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Dartford warbler

Sylvia undata
Photo by Alberto Maia (Flickr)

Common name:
Dartford warbler (en); felosa-do-mato (pt); fauvette pitchou (fr); curruca rabilarga (es); Provencegrasmücke (de)

Order Passeriformes
Family Sylviidae

This species has a patchy distribution restricted to southern and western Europe and north-west Africa, being found in Portugal, Spain, Andorra, France, United Kingdom, Italy, Algeria, Tunisia and Morocco.

These birds are 12-14 cm long and have a wingspan of 14-17 cm. They weigh 9-12 g.

The Dartford warbler is usually found in heathland and open scrubland with scattered trees, favouring areas dominated by Ulex, Erica, Rosmarinus, Genista, Cistus and Quercus coccifera. They are also found in rocky hillsides with thorny maquis, and open woodlands of pine trees with bushy undergrowth.
These birds are insectivorous, foraging on several kinds of Coleoptera, Lepidoptera and Diptera and their larvae. During winter, they also feed on spiders, seeds and berries.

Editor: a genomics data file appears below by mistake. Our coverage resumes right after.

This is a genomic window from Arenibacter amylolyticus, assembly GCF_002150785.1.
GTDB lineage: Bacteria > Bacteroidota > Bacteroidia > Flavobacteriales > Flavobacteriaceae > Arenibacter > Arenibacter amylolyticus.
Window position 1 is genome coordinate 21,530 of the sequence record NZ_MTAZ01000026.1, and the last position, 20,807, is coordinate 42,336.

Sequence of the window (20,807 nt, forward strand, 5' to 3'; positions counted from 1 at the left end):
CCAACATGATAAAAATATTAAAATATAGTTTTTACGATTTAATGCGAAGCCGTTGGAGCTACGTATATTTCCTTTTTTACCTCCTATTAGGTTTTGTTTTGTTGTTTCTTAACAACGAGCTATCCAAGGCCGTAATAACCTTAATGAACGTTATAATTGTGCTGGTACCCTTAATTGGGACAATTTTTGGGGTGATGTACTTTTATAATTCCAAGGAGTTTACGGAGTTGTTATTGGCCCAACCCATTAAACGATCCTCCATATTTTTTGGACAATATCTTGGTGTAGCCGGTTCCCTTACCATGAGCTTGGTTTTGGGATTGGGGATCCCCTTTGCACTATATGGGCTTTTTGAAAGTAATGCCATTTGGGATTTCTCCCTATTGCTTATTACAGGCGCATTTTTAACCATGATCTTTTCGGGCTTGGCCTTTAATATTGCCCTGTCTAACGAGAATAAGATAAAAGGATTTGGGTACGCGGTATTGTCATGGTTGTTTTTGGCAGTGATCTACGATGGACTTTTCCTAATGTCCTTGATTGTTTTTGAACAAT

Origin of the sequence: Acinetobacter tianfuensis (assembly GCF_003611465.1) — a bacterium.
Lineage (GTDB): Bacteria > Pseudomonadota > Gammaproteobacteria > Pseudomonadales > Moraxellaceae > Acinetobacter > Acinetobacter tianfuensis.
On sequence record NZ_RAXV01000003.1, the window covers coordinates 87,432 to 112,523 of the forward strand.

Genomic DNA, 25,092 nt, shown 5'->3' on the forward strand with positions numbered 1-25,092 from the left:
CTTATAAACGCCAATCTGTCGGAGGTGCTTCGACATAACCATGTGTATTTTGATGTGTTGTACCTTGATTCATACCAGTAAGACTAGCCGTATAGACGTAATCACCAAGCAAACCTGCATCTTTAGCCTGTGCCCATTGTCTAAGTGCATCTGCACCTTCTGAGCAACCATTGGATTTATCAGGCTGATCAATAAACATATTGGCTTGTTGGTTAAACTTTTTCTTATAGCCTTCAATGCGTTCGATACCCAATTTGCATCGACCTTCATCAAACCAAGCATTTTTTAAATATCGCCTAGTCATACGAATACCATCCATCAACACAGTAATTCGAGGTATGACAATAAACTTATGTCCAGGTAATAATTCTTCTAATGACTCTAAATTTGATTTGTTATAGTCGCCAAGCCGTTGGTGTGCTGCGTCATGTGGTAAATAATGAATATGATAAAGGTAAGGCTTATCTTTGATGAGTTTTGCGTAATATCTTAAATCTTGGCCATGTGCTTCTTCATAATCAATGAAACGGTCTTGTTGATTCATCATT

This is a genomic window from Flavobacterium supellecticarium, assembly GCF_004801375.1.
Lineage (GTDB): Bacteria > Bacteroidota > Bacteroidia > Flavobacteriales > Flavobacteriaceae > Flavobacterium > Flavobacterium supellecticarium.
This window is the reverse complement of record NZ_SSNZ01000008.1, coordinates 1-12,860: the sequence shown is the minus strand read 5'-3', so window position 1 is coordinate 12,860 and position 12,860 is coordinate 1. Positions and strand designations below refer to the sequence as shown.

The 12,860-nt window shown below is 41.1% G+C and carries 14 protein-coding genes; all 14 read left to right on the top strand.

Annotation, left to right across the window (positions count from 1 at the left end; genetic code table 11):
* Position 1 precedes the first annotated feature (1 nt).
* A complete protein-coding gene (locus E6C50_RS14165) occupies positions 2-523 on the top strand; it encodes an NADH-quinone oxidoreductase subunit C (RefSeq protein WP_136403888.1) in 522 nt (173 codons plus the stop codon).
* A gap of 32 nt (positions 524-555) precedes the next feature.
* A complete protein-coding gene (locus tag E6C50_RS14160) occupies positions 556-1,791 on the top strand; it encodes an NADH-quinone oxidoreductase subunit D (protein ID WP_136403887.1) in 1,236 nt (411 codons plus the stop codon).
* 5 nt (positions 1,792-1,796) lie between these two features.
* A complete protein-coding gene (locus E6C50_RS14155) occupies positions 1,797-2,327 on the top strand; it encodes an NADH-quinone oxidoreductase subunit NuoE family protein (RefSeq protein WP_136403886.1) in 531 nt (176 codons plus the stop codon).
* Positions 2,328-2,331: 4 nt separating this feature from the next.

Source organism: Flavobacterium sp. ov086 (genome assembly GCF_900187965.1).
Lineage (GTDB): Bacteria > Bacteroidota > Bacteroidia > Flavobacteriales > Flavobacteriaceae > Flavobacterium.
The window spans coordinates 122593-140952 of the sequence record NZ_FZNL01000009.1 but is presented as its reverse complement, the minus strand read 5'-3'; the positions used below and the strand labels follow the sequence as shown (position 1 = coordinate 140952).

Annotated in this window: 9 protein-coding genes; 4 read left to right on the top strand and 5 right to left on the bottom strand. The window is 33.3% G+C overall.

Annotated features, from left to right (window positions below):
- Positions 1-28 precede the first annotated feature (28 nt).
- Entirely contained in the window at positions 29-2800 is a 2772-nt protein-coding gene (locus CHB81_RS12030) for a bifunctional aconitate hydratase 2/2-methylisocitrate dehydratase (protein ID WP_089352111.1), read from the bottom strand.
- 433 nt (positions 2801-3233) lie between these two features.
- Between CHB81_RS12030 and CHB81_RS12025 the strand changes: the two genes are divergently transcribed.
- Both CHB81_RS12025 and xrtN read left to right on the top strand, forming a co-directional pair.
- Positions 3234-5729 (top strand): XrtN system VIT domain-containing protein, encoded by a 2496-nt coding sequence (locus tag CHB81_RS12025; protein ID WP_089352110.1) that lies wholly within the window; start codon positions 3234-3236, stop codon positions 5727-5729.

Dartford warblers breed in March-July. The nest is built in dense, often evergreen bushes, consisting of a compact cup of grass leaves and stems, and bits of heather, usually with vegetable down, cobwebs, and occasionally feathers. The female lays 3-4 whitish or pale greenish eggs which she mostly incubates alone for 12-14 days. The chicks are cared for by both parents and fledge 10-14 days after hatching. Each pair produces 2-4 broods per season.

IUCN status – NT (Near-Threatened)
Although this species has a large breeding range, it is very patchily distributed. The global population is estimated at 5,7-11 million individuals, but it is declining at a moderately rapid rate, probably by as much as 6% per year. The reasons for this decline are unclear, but they are known to be vulnerable to severe winters, particularly in the northern part of their range. Increasing densities of cattle on Iberian dehesas are causing severe habitat degradation through overgrazing, and afforestation has decreased the amount of suitable habitat in parts of France and Iberia. Changes in the pattern and frequency of wildfires may also be a threat, although the species often colonises early successional habitat created by such fires.
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